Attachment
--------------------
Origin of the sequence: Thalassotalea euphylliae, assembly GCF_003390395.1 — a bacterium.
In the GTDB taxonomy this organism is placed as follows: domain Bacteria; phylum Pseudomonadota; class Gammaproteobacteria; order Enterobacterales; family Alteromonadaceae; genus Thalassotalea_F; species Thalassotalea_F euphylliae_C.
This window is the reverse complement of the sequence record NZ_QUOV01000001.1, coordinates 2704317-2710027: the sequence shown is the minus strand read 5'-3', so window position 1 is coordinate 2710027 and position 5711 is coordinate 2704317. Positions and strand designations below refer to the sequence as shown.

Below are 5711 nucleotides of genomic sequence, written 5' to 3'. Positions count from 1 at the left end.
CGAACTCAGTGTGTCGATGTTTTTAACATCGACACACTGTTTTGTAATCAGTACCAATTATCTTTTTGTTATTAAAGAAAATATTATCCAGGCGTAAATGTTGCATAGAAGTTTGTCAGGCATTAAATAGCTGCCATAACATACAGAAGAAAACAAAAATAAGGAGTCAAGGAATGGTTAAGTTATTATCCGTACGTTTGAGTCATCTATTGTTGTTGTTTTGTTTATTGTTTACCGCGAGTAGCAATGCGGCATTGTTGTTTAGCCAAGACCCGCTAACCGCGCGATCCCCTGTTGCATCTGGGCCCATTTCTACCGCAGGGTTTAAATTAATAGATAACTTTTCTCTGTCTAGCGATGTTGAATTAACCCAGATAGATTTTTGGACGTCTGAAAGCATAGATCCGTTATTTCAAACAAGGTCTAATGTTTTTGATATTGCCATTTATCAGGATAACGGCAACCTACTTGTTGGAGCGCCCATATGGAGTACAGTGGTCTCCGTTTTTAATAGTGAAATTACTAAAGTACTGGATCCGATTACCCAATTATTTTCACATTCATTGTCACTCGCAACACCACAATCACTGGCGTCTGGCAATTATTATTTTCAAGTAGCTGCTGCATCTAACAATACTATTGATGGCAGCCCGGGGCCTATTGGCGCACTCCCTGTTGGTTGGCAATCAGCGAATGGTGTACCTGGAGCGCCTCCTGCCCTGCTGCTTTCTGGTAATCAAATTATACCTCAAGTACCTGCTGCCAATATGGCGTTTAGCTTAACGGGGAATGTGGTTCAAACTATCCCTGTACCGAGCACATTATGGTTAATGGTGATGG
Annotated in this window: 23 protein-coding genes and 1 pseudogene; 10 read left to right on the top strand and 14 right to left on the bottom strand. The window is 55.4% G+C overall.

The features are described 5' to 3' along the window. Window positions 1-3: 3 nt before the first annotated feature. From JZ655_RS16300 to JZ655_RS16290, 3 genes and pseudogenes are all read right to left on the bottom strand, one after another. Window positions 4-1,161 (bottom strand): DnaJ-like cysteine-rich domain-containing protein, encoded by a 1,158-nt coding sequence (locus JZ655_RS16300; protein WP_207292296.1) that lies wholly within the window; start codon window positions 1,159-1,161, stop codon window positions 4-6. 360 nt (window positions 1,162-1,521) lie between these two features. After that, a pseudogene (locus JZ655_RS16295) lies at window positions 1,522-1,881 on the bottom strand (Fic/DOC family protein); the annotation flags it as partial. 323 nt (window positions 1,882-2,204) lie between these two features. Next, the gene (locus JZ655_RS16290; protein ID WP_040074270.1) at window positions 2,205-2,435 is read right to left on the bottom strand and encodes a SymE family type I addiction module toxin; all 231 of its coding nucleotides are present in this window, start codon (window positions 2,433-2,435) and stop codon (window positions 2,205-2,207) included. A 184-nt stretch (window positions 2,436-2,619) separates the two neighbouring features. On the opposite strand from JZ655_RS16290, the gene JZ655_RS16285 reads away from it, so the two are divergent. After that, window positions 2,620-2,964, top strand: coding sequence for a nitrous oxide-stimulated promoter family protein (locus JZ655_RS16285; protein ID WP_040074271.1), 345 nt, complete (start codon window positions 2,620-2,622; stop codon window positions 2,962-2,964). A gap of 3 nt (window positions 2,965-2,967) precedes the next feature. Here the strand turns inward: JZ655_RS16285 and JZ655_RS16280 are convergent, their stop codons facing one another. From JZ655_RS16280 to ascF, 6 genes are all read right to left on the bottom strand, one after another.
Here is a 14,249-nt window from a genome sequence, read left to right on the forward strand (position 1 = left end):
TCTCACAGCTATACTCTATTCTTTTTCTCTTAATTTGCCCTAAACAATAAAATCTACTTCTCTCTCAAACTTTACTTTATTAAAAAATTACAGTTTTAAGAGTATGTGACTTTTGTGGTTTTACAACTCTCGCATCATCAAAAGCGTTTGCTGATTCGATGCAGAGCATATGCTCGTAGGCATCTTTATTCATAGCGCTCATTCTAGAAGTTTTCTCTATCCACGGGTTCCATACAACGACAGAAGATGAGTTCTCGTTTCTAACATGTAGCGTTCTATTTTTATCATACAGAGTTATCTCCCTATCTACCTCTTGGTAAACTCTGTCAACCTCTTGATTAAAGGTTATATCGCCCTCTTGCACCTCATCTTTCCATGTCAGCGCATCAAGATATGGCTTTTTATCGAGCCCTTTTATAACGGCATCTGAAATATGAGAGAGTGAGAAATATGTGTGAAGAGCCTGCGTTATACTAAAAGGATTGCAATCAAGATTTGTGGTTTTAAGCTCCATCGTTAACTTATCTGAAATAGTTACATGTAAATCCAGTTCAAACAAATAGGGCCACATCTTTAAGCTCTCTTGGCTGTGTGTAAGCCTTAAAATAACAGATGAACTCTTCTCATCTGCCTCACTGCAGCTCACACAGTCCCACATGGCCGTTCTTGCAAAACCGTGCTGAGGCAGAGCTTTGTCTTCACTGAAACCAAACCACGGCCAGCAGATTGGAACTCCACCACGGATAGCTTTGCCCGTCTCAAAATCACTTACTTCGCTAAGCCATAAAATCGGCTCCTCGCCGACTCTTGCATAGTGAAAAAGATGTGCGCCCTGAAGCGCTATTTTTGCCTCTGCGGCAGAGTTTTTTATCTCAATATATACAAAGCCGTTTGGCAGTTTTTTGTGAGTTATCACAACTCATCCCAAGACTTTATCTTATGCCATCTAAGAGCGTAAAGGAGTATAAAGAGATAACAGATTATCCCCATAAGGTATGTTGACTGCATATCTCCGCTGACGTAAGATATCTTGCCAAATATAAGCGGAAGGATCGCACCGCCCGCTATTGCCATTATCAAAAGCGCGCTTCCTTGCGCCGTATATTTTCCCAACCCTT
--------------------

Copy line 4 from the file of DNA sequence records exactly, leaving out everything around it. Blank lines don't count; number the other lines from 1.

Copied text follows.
Below are 5711 nucleotides of genomic sequence, written 5' to 3'. Positions count from 1 at the left end.